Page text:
Eugene Cho

happy new year – again?!

letter.jpg

yes, happy new year to each of you – again!  today is the celebration of lunar new year.  many folks know it in the states as ‘chinese new year’ but many other asian people, including Koreans, also celebrate this day.  while most have adopted january 1 as new year’s day in order to celebrate with the larger world, they still maintain a deep appreciation and celebration of the Lunar New Year or Sollnal (in Korean).  sollnal (korean new year) and chusok (thanksgiving) are the two most significant holidays in the korean culture. 

so, happy new year to each of you from our family.  the video (and short post) below was something we posted to mark the western celebration several weeks ago.  may this year be filled with mystery, surprises, blessings, and much joy. 

on the first day of the year, we eat a traditional dish called ‘duhk-gook'(korean rice stew).  most korean families begin the new year with this meal.  we also had some friends over to play ‘yut nori.’  unfortunately, the ladies crushes the men.  and lastly, we called our elders to wish them a happy new years. now that we’re parents, our children changed into their traditional korean clothing to pay their respects to us.  in return, elders give each child a word of encouragement and wisdom and some cash as a gift.  usually, our parents are with us during the holidays so we would also bow to them.  thanks to modern technology, minhee, the kids, and i were able to bow and pay our respects to our parents via the webcam and skype program. 

HAPPY NEW YEAR!

Filed under: asian-american, culture, family

6 Responses

  1. Esther says:

    We celebrated the New Year with over 150 friends (co-workers, prayer supporters, students, families with children, young and old, they came in groups of 25, all day round) We bowed to each other and had a real good time sharing, eating, looking at old photos and praising the Lord for His goodness and grace. It is wonderful to belong to God’s family.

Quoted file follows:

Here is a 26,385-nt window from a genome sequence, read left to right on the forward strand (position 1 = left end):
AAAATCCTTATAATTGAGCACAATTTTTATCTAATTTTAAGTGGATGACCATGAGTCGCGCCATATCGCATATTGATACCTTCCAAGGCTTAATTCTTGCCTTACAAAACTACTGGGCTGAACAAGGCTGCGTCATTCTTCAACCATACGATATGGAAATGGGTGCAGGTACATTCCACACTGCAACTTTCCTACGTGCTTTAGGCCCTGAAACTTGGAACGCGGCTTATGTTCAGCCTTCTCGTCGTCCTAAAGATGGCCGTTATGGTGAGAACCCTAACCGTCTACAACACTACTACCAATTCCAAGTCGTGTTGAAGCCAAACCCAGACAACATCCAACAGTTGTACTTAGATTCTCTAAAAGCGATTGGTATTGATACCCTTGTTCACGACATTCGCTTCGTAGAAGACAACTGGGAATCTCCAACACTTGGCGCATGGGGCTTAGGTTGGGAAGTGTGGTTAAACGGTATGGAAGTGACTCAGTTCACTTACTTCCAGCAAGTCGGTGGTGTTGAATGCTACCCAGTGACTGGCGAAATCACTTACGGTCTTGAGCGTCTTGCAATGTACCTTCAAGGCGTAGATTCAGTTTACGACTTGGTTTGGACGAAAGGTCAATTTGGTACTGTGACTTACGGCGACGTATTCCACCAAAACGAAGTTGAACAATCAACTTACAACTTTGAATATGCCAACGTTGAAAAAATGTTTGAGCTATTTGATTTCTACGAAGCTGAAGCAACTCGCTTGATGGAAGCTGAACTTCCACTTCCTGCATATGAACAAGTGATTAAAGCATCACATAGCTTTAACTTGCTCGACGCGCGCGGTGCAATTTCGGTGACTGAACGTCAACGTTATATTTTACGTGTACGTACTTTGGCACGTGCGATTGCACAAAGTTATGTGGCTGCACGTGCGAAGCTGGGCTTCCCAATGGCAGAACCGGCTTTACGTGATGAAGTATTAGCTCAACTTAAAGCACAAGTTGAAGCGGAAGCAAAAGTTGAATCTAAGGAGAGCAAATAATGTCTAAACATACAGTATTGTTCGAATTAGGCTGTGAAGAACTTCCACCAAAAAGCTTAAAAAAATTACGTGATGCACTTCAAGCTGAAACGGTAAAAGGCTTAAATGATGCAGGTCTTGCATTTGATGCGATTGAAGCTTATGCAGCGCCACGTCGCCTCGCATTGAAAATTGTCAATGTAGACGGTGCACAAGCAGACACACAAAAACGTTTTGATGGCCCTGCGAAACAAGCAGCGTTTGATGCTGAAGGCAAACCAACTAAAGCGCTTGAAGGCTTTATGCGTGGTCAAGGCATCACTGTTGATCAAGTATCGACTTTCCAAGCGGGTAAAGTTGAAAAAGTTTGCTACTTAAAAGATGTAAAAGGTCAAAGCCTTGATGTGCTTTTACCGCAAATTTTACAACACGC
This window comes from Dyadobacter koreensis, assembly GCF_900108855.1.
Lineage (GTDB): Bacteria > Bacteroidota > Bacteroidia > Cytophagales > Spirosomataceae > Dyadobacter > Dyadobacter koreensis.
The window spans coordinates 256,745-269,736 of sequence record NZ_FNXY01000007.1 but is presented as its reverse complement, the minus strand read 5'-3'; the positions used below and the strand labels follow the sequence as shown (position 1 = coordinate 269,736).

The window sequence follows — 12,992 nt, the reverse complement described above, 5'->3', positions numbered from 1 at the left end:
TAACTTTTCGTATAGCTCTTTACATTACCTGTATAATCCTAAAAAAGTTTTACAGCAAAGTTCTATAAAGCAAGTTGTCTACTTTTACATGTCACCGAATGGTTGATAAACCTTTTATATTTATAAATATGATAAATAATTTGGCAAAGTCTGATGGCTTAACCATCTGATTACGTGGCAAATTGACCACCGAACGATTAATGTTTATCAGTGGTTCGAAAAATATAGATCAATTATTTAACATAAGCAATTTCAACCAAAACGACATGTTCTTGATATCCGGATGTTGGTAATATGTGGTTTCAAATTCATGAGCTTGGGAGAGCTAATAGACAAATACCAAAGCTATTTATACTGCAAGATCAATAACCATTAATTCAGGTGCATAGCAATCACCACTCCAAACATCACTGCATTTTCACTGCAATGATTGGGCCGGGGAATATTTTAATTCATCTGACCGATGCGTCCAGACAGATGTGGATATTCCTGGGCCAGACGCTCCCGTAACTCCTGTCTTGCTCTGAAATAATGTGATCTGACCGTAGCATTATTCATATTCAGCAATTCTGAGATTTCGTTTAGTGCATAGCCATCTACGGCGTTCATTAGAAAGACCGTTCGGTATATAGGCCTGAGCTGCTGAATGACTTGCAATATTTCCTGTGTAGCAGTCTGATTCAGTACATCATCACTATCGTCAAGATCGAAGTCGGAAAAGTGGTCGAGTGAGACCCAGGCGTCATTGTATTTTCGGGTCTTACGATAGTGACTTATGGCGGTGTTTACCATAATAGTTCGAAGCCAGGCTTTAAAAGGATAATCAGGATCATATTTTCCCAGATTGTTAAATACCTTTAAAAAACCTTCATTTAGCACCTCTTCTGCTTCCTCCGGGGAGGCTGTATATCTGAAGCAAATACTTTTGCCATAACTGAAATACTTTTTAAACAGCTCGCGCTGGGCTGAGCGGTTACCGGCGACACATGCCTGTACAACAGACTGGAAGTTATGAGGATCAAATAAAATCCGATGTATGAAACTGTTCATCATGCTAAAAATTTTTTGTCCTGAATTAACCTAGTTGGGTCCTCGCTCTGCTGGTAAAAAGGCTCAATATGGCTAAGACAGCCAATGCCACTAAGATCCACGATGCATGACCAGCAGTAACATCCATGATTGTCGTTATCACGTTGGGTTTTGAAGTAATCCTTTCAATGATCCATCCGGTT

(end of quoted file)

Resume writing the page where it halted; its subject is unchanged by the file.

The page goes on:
2. David Park says:

    sae hae bohk mahn ee bahd eu sae yo!~

  3. elderj says:

    yeah… what david said

  4. linda k. says:

    i had duhk-gook for breakfast and lunch, then more pieces of duhk smothered in sesame oil and injected with sugar after dinner. clearly, this is one of my favorite foods. it was a gluttonously glutinous day.

    i really like the hanboks your kids were wearing — trendy, traditional, and contemporary. when i was that age mine was just way overly coloful and embellished, i probably blinded everyone around me.

  5. gar says:

    happy new year… or as Cantonese people like to say… “sun nin fai lok!” =)

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The secret to being grateful is no secret. You choose to be grateful. Then you do it again and again. Every day. If you forget, start again. Back to fishing...I mean, umm...back to writing a book. There's no such thing as a self-made person. Someone believed, encouraged, and invested in you. Be grateful and be that someone for others.

Taking a break from the sabbatical...to partner in ministry in Denver at Cherry Hills Church and at the CRU staff conference. It was such a gift to be able to encourage a handful of folks one-to-one, a small group of Asian-American leaders from EPIC, and the larger group of 5000 staff during one of the sessions.

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#cru17 Nothing grows by itself. If something matters to us, may we be intentional about growing it.

Invest. Pray. Plant. Water. Nurture. Repeat. God sees and knows us. In fact, God knows everything about us.

Not just the good we try so hard to project but even the mess we often seek to hide.

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